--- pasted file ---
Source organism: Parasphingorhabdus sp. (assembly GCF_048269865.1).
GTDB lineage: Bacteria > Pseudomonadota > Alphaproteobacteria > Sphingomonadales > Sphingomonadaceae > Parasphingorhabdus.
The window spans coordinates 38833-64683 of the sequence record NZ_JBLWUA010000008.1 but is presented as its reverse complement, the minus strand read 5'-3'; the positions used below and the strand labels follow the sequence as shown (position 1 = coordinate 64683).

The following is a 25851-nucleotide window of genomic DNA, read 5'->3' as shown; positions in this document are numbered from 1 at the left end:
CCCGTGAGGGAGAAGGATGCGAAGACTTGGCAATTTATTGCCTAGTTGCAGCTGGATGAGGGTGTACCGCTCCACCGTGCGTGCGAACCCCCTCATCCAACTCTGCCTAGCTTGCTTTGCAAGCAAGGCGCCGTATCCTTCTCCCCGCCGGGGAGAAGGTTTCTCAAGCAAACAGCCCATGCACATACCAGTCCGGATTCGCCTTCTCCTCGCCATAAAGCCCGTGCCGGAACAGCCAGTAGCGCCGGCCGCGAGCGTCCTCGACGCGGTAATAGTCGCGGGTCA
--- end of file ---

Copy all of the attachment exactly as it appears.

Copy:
Source organism: Parasphingorhabdus sp. (assembly GCF_048269865.1).
GTDB lineage: Bacteria > Pseudomonadota > Alphaproteobacteria > Sphingomonadales > Sphingomonadaceae > Parasphingorhabdus.
The window spans coordinates 38833-64683 of the sequence record NZ_JBLWUA010000008.1 but is presented as its reverse complement, the minus strand read 5'-3'; the positions used below and the strand labels follow the sequence as shown (position 1 = coordinate 64683).

The following is a 25851-nucleotide window of genomic DNA, read 5'->3' as shown; positions in this document are numbered from 1 at the left end:
CCCGTGAGGGAGAAGGATGCGAAGACTTGGCAATTTATTGCCTAGTTGCAGCTGGATGAGGGTGTACCGCTCCACCGTGCGTGCGAACCCCCTCATCCAACTCTGCCTAGCTTGCTTTGCAAGCAAGGCGCCGTATCCTTCTCCCCGCCGGGGAGAAGGTTTCTCAAGCAAACAGCCCATGCACATACCAGTCCGGATTCGCCTTCTCCTCGCCATAAAGCCCGTGCCGGAACAGCCAGTAGCGCCGGCCGCGAGCGTCCTCGACGCGGTAATAGTCGCGGGTCA